IT teams also create silos through their expertise and work processes, Nijmeijer added.
“Backup is a completely different scale than managing virtualization, so backup teams are very specialized,” he said.
Silos also happen during duplication and backup. Multiple copies of data in the primary architecture may become invisible when the data goes to backup.
“You get this data sprawl,” Nijmeijer said. “And you might store a lot more data than you actually need.”
Public cloud platforms enable IT teams to scale rapidly in lockstep with new demand or seasonal business. In hybrid environments, primary and secondary architectures inevitably expand (or contract) on a scale that affects data lifecycle management.
“The moment you give me that infrastructure, I'm going to start generating data — new PowerPoints as an IT worker, new code, whatever it is,” Prasad said. That requires more attention to cybersecurity and data protection.
As the world adapted to the COVID-19 pandemic, many IT teams scaled up overnight with virtual desktop infrastructure (VDI) and desktop-as-a-service (DaaS) to serve their remote workforces. These technologies use file shares that require specific data-lifecycle approaches, according to Nijmeijer.
“You have to make sure those file shares are protected and can be easily restored and can scale out as well,” Nijmeijer said. “If you’re growing from 100 users to 1,000 users, then your file services need to scale out very, very efficiently as well.”
Managing Backup and Disaster Recovery
Before the advent of low-cost cloud computing, tape drives were the go-to source of data backup.
“In the old world, tape was an order of magnitude cheaper than primary storage,” Nijmeijer said. “But the moment you go to tape, you lose both data and visibility of the data.”
Recovering data from tape can take hours, days or weeks. Nijmeijer said hybrid cloud backup and disaster-recovery can make backup data available much faster at dramatically lower costs.
But there may be trade-offs in hybrid clouds.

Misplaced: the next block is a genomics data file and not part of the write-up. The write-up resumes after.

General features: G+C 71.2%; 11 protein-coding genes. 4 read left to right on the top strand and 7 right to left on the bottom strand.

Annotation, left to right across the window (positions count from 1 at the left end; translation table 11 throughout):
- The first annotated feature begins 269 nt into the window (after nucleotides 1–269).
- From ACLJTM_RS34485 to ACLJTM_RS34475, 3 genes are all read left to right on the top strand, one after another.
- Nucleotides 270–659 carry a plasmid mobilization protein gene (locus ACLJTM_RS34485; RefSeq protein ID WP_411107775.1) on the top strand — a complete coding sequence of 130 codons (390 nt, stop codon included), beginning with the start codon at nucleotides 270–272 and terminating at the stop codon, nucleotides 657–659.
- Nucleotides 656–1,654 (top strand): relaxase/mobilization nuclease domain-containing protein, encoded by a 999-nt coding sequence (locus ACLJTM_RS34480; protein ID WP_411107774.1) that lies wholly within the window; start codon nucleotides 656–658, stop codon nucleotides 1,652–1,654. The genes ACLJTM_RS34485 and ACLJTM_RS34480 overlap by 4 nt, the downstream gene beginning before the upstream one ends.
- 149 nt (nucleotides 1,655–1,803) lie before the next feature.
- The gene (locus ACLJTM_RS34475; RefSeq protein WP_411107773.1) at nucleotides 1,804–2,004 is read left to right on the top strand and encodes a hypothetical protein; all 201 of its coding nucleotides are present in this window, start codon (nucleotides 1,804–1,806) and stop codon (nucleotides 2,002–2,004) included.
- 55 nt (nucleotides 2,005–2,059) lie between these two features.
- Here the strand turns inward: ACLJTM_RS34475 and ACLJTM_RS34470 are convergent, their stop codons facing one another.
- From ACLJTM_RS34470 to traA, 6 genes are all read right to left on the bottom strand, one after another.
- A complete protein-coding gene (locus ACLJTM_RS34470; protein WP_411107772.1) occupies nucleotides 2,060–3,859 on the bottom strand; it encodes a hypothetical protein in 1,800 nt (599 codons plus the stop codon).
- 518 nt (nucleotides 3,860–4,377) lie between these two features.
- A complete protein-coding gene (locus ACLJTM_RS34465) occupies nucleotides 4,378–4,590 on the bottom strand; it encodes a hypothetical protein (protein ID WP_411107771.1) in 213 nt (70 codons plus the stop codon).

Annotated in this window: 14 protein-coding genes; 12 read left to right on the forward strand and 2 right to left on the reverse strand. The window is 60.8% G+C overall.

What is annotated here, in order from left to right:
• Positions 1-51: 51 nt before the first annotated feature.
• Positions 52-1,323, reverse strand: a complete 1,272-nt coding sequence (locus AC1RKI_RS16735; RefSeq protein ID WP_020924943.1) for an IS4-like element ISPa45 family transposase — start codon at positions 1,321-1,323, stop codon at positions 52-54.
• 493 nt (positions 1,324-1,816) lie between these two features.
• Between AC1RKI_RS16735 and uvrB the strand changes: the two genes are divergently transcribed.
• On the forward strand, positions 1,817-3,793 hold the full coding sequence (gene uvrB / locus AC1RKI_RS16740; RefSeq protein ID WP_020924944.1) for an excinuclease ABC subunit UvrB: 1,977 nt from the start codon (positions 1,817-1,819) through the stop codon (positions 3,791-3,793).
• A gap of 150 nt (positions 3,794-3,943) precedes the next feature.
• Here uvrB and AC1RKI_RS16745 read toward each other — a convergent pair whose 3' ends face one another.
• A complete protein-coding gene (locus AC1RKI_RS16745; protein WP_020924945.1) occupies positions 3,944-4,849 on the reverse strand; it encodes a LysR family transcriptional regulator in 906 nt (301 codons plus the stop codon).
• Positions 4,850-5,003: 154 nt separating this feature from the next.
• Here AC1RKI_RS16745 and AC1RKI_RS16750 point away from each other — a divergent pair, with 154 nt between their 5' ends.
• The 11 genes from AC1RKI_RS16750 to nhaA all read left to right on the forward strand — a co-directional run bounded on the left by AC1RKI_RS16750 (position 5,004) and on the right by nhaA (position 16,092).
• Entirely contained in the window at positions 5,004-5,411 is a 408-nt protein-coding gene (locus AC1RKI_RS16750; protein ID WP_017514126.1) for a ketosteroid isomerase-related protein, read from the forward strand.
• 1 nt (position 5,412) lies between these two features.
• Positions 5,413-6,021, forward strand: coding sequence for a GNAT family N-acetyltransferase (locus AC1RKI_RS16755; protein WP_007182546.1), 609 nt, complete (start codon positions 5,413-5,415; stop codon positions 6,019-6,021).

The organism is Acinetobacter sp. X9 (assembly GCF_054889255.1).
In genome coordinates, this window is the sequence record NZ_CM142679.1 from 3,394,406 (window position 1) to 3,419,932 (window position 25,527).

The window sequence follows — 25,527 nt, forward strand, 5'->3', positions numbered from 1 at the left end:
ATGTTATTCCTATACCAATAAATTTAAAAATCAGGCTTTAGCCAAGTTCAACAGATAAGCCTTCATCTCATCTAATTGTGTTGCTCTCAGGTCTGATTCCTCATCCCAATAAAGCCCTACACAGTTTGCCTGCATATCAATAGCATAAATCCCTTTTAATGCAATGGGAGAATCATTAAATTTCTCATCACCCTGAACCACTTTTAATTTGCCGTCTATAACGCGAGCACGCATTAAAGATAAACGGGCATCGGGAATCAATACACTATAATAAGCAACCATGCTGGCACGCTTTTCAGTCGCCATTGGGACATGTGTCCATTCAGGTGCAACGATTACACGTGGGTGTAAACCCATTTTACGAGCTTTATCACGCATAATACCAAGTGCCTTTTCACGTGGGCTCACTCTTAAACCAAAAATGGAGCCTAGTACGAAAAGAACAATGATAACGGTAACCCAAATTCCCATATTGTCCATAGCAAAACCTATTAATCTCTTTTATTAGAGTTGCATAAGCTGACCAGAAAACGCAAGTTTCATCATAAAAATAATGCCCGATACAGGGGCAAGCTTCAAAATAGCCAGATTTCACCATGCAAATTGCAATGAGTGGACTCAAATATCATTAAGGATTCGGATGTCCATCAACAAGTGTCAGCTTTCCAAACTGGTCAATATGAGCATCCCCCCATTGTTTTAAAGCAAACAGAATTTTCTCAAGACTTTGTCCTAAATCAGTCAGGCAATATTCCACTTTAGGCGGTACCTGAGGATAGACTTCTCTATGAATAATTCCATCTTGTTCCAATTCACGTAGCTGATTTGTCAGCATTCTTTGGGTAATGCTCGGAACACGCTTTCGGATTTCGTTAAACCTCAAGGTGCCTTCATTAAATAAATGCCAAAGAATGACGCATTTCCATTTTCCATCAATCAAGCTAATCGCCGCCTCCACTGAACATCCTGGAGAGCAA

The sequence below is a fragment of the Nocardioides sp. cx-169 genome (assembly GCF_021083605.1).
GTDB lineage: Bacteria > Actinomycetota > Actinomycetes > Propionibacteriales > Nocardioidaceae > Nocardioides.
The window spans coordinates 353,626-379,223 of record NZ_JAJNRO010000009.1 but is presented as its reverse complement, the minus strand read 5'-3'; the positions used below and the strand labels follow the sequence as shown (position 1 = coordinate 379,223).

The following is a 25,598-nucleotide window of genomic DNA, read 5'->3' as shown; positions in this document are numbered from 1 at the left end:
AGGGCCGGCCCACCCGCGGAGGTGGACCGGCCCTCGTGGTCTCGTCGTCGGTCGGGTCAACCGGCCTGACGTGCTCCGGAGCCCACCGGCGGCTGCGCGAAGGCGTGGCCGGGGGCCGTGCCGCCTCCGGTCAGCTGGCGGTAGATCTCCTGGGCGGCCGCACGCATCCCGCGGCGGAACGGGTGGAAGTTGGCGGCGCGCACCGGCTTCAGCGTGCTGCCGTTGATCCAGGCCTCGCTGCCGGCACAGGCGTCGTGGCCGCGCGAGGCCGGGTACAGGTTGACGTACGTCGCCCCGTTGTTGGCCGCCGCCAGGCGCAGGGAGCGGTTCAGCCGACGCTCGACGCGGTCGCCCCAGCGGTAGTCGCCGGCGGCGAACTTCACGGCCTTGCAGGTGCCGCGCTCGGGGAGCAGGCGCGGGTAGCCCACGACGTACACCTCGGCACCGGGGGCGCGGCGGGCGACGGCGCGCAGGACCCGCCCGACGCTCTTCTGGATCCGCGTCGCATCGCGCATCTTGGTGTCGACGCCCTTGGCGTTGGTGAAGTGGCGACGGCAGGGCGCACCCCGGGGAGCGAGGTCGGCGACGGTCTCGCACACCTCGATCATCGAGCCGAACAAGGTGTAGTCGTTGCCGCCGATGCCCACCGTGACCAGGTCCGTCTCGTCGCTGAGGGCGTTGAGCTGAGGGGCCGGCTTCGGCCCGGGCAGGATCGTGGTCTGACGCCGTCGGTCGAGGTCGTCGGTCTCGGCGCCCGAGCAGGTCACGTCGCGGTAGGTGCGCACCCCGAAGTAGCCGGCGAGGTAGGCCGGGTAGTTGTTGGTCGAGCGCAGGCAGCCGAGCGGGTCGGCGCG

“Now you need a cloud admin, somebody with an AWS (Amazon Web Services) account, et cetera, et cetera,” Nijmeijer said. “You also lose data visibility. What’s out there? How do I index it? How do I know how many copies of my data are there?”
Another piece is the orchestration of data recovery. Orchestration pulls everything back together when recovering systems from backups. Software and automation are increasingly crucial to data lifecycle management, because IT systems and architectures are becoming so complex.
Tools for Simplifying Data Lifecycle Management
Data lifecycle management is a straightforward concept. Applications, sensors and computing devices give life to data. At some point, data gets copied, analyzed and stored on a hard disk or memory chip. When it’s deleted, new data takes its place.
But things get tricky in an ever-expanding universe of data-driven workloads in hybrid cloud environments. At enterprise scale, it’s all but hopeless without automation.
That’s the challenge Prasad, Nijmeijer and their colleagues are taking on at Nutanix, one of the many tech companies developing sophisticated tools for data lifecycle management in hybrid multi-cloud IT systems. Nutanix pioneered the concept of hyperconverged infrastructure (HCI), which uses software to virtualize compute, storage and networking in a single management plane, streamlining processes and reducing total cost of ownership. The move to software-defined infrastructure is shining new light on how to best manage and move data.
A Nutanix service called Mine, for instance, leverages automation to unify backup and recovery in an easy-to-use interface that emulates the HCI model. That makes life much easier for IT pros to manage the data lifecycle in hybrid clouds.
“We bring value by simplifying complex data life-cycle management operations,” Nijmeijer said. “We make it easy to manage data end-to-end, from creation to long-term archival, all under one platform. This saves IT people a lot of time. Time that they typically spend keeping the lights on in the data center.”
Applying new approaches and automation to data lifecycles is increasingly critical as companies move to hybrid multi-cloud IT systems.